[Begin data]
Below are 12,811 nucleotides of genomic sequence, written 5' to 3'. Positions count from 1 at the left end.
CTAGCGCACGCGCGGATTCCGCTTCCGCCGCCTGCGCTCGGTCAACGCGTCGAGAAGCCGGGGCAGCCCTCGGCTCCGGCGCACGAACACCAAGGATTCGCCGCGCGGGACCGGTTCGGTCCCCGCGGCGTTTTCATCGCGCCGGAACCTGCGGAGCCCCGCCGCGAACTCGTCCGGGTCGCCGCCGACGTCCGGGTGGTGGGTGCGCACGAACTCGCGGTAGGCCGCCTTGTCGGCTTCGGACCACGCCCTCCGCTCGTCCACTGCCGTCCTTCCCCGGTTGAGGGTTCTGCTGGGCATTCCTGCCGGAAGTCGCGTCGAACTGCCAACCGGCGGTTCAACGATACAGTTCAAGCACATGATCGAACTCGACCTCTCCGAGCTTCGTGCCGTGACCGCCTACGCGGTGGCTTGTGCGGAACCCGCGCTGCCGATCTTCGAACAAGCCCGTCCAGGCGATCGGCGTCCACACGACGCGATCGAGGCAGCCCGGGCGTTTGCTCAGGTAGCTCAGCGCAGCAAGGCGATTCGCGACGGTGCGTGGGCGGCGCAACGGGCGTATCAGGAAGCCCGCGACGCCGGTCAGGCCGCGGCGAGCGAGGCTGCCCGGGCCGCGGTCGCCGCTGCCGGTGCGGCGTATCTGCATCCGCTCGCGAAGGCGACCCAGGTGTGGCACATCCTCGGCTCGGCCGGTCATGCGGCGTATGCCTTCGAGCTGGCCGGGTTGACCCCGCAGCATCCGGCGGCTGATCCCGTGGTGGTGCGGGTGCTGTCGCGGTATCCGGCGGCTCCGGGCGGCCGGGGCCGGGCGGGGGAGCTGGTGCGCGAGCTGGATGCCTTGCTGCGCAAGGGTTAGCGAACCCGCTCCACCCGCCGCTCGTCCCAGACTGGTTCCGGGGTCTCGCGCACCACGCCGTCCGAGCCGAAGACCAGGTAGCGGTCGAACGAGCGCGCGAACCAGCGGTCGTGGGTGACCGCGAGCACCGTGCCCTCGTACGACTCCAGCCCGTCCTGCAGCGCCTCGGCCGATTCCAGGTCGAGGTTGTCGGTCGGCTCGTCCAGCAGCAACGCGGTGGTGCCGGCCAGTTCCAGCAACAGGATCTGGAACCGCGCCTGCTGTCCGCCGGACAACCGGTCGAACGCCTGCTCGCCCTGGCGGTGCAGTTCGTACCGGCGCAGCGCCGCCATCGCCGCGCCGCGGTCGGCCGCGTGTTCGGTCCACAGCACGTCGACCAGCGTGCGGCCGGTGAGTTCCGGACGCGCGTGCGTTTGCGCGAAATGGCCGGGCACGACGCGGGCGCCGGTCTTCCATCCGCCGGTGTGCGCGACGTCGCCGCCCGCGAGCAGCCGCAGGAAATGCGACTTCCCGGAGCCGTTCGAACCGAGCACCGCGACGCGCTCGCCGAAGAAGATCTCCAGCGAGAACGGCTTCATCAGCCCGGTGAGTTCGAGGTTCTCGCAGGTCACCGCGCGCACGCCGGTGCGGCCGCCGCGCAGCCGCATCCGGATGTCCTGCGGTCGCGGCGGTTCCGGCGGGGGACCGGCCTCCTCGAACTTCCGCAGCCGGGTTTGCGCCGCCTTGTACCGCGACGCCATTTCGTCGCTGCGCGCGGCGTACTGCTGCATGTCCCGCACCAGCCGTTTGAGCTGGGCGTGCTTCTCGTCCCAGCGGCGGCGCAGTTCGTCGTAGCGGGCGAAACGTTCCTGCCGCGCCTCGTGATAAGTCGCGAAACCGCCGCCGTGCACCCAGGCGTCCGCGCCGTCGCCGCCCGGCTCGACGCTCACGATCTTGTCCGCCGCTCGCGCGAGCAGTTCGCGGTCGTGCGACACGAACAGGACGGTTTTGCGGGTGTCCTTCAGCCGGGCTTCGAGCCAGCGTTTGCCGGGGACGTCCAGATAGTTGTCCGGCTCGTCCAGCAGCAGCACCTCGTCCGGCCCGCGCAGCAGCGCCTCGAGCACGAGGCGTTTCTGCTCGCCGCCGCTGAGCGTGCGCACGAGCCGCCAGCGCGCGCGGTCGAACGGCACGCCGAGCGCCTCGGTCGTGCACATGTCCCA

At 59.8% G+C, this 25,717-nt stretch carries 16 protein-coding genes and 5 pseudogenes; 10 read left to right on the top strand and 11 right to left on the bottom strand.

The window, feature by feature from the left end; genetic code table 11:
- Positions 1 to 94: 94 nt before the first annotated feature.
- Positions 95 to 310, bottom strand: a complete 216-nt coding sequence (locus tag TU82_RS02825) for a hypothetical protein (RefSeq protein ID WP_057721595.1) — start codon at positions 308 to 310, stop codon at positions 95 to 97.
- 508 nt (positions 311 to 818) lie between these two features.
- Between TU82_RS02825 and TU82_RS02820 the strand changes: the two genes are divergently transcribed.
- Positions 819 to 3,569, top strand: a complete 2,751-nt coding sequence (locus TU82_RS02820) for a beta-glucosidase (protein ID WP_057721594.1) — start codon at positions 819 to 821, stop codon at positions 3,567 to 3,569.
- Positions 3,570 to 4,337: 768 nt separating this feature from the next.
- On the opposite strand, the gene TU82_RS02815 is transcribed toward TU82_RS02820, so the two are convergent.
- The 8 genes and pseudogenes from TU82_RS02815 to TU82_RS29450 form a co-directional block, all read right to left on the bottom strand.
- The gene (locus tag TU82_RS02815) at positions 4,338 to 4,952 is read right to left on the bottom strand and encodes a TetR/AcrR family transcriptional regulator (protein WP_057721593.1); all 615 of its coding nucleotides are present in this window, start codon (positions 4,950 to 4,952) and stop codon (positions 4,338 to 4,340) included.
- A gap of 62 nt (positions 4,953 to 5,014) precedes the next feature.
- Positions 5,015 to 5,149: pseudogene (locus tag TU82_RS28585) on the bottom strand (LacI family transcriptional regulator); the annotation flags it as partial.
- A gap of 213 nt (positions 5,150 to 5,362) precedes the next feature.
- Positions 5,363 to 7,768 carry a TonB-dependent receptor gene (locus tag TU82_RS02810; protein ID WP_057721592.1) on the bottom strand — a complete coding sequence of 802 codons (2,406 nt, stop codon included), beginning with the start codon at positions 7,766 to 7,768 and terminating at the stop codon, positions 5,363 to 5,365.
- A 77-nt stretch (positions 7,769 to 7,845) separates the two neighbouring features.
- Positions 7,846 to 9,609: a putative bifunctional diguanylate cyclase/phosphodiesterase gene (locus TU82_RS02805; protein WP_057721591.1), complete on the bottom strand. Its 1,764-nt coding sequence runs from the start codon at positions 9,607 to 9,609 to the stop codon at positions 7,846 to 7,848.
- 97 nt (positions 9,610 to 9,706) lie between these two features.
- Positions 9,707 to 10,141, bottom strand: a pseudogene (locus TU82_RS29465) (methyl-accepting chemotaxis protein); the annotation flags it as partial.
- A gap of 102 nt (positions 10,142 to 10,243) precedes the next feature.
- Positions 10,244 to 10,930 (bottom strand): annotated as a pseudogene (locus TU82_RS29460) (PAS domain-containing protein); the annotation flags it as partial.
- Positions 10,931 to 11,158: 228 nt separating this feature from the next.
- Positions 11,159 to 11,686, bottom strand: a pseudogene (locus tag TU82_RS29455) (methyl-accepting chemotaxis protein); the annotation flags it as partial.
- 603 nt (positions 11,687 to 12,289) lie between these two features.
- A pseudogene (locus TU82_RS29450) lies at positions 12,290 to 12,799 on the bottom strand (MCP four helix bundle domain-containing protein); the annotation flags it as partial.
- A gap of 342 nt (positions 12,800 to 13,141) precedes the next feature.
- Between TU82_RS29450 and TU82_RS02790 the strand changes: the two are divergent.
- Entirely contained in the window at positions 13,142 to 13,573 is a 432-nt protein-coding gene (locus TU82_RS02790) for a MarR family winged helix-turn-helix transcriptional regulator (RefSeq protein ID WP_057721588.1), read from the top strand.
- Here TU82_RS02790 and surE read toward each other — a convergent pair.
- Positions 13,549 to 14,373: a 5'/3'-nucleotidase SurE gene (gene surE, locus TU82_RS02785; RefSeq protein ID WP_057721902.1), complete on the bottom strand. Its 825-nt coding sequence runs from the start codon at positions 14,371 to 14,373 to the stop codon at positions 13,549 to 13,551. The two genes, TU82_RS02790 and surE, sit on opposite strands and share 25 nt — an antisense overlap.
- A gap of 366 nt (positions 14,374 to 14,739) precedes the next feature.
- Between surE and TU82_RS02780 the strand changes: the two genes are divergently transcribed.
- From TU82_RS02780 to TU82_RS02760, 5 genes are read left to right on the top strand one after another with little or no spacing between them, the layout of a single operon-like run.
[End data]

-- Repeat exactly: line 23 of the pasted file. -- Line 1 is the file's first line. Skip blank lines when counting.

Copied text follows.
- Positions 10,244 to 10,930 (bottom strand): annotated as a pseudogene (locus TU82_RS29460) (PAS domain-containing protein); the annotation flags it as partial.